In 2017, I presented at the Future Technology Conference, which features all of the up and coming technologies. The conference was held in Vancouver, B.C. Here I learned about the strides of quantum computing and the future of smart cities. I also chaired a session on software developers and presented a paper. My paper took about 12 years of longitudinal data and looked at how Herbert was being used for hiring software developers and whether there were any important markers that could help with assessing and hiring top talent. The current methods rely on resume, psychology tests and interviews. This process can be time consuming and at the end, there is no clear way to assess a candidate's ability to problem-solve or their understanding of algorithmic thinking. Here enters Herbert. Fast Track Team used Herbert as one of their assessment tools and the results are in. The study found that those who scored higher on the Herbert test were more likely to be offered a position and for those who accepted, the higher their score, the more productive they were in their first year. This resulted in higher bonuses at the end of the year, which was reflective of the employees receiving better annual managerial performance assessments.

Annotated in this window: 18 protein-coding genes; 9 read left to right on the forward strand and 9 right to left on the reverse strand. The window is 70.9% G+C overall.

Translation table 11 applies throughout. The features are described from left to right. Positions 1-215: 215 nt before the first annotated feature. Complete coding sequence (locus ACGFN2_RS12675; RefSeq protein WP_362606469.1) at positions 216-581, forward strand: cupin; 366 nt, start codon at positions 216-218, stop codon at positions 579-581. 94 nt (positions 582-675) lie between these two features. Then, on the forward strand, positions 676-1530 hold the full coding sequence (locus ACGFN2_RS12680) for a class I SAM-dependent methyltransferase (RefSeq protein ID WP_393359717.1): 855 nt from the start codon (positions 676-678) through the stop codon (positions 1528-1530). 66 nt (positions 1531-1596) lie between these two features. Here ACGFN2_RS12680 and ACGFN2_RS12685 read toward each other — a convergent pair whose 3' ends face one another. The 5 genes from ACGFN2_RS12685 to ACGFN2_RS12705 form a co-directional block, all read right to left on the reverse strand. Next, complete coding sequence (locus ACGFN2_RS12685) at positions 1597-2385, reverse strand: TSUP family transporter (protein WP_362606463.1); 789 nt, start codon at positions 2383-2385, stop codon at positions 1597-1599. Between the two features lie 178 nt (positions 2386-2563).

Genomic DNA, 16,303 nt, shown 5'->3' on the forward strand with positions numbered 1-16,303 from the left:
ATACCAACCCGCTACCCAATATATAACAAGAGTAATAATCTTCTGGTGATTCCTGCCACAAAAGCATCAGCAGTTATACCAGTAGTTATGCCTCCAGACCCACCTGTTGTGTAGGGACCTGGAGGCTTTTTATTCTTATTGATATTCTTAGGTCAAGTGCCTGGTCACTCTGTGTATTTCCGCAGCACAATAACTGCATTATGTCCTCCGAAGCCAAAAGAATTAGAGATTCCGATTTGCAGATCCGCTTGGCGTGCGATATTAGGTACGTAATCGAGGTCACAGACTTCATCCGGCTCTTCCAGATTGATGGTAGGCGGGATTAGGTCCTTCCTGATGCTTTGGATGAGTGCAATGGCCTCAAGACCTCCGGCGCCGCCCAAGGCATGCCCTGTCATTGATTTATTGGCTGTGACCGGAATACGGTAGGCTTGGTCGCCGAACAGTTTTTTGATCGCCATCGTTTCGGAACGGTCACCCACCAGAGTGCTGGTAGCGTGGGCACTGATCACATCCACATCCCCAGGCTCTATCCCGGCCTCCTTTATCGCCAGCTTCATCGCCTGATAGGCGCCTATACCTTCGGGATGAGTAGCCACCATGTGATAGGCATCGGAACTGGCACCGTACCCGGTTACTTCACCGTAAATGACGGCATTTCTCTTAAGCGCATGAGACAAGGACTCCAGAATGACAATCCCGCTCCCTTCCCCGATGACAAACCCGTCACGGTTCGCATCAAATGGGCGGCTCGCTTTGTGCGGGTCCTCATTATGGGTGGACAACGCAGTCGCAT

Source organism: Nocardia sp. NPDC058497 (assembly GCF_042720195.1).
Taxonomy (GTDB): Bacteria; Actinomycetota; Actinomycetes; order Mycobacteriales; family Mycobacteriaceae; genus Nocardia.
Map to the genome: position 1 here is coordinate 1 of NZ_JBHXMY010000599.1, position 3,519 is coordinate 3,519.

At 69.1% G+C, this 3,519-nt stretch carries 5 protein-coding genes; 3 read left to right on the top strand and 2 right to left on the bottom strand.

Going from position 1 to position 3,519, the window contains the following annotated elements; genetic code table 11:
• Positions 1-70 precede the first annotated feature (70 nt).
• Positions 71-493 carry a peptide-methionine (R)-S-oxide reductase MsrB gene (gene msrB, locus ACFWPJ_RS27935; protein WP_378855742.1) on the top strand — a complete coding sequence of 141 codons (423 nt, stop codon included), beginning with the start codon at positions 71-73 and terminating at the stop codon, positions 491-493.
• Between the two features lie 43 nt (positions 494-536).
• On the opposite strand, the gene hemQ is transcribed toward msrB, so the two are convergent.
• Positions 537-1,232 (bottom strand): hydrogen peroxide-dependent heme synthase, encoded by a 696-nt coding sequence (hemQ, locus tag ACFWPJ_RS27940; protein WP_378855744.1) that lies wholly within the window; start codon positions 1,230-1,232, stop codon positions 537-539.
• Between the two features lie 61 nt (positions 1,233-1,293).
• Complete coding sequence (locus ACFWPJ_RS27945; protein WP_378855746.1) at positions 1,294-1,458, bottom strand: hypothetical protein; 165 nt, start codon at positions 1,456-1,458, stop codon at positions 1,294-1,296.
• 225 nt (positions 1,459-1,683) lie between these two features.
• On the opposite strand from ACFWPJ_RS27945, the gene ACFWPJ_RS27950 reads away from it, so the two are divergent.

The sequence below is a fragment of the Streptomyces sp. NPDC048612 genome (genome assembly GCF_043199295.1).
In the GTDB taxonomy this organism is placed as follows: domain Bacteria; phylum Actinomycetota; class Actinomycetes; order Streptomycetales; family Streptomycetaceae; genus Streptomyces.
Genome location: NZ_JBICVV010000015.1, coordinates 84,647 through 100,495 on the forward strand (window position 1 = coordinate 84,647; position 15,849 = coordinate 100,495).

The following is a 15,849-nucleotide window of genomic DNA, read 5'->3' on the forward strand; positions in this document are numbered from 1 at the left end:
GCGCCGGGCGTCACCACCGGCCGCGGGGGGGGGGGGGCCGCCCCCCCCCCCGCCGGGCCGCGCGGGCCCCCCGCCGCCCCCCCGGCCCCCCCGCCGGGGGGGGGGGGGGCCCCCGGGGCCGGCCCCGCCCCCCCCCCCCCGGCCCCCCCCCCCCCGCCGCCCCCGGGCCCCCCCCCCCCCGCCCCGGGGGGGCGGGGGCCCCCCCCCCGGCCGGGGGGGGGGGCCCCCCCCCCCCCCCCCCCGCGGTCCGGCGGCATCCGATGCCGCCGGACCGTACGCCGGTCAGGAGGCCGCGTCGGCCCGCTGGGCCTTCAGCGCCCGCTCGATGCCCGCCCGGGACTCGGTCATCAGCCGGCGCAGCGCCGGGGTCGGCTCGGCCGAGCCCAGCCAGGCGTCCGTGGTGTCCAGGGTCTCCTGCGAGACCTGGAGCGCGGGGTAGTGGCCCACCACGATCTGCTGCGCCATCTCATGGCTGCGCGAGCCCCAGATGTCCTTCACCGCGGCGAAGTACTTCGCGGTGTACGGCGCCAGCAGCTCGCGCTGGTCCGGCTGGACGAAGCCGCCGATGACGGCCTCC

One of the most impressive significant factors was the candidate offers. Herbert not only helped to quickly assess and select top candidates, but Fast Track Team needed to hire candidates who could problem-solve and think in complex ways. In a study conducted by Hewner and Guzdial (2010), "What game developers look for in a graduate: interviews and surveys at one game company," they found that the top factors for hiring included personality, knowledge of coding, but most importantly, solving challenging algorithms. Technical companies are not interested in whether you know a specific computing language because once you've learned one, it's easy to learn another. What cannot be learned is how to see the forest and the trees, handling complexities, adjusting to changing technologies, which was cited as important hiring markers by the 2015 study, "What Makes a Great Software Engineer?" by Li, Ko Zhu. What companies are looking for are divergent thinkers. These are software engineers who think outside the box. So, I am excited to introduce the results of my study and share with your this exciting news about the changing future of hiring technical talent. Please find my paper here.